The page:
The astronomers discovered these galaxies by combining results obtained from various telescopes around the world.
Some huge galaxies that are over a billion years old have been hidden from the human eye since we’ve looked up at the sky. According to a study by astronomers from the University of Tokyo, there are 39 such galaxies out there.
The astronomers discovered these galaxies by combining results obtained from various telescopes around the world. The galaxies were previously undiscovered because their distance makes their light very faint and hard to detect.
The ALMA array, a powerful satellite was required to detect the light, the wavelength of which sometimes is on sub-millimeter levels.
“It was tough to convince our peers these galaxies were as old as we suspected them to be. Our initial suspicions about their existence came from the Spitzer Space Telescope’s infrared data,” researcher Tao Wang said in a statement.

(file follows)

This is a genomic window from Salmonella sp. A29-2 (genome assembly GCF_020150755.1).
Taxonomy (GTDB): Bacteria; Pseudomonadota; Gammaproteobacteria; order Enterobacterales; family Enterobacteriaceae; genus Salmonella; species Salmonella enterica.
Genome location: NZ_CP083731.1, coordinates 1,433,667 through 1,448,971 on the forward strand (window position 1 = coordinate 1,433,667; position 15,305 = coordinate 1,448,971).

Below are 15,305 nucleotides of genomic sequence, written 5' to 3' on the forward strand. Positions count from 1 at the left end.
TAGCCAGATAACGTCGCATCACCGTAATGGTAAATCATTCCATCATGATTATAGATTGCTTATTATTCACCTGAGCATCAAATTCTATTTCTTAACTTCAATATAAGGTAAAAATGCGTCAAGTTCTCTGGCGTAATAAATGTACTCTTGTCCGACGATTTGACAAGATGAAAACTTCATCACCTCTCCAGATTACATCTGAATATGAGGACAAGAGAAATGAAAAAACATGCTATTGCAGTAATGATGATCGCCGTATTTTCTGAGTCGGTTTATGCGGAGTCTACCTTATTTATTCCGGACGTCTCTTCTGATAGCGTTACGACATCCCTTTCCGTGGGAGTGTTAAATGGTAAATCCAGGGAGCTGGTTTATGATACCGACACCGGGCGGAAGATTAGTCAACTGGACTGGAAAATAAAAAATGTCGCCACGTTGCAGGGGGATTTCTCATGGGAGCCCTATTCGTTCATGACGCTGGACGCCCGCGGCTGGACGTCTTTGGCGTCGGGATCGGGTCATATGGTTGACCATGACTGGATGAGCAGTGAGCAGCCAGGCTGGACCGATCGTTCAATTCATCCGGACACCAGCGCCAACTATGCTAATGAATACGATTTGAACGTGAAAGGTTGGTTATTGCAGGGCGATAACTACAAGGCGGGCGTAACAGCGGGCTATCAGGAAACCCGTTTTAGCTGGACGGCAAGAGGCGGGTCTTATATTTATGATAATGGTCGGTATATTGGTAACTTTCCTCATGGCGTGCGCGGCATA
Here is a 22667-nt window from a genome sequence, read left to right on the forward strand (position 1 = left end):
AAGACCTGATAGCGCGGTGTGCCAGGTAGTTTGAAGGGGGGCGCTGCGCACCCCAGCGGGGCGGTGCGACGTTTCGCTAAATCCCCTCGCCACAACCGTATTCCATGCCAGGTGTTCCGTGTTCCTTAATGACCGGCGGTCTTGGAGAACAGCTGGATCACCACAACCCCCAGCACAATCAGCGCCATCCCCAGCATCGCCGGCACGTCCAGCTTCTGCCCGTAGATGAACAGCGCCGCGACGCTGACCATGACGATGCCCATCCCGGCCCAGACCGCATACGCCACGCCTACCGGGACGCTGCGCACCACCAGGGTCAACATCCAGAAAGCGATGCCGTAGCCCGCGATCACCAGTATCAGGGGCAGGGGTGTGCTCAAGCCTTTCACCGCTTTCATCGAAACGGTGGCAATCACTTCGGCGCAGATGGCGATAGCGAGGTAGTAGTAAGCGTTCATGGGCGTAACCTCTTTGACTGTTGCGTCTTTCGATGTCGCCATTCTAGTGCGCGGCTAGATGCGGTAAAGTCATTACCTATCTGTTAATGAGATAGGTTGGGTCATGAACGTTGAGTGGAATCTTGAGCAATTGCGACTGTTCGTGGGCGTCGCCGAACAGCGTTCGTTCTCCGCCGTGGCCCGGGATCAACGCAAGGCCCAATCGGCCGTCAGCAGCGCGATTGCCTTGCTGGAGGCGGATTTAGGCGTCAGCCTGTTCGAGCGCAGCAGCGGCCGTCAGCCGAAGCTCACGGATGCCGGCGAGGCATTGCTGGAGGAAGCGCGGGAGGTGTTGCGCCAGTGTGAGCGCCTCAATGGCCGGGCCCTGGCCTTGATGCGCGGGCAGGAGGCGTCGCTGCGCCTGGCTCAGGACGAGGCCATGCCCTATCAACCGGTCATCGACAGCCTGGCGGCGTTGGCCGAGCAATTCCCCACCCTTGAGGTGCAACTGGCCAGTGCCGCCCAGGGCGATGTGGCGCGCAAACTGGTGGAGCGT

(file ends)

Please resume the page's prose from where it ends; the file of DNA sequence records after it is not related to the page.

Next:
“But ALMA has sharp eyes and revealed details at submillimeter wavelengths, the best wavelength to peer through dust present in the early universe. Even so, it took further data from the imaginatively named Very Large Telescope in Chile to really prove we were seeing ancient massive galaxies where none had been seen before.”
“This is the first time that such a large population of massive galaxies was confirmed during the first 2 billion years of the 13.7-billion-year life of the universe. These were previously invisible to us,” Wang said. “This finding contravenes current models for that period of cosmic evolution and will help to add some details, which have been missing until now.”
The revelations have pointed towards the pattern galaxies form while developing into old age and also shed light on the huge black holes at their center. It is believed that the size of Black Holes at the center of a galaxy is directly proportional to the size of the universe.
The findings also link to the reserves of dark matter in every galaxy, which affects its shape and structure. “Researchers will need to update their theories now,” said Kohno.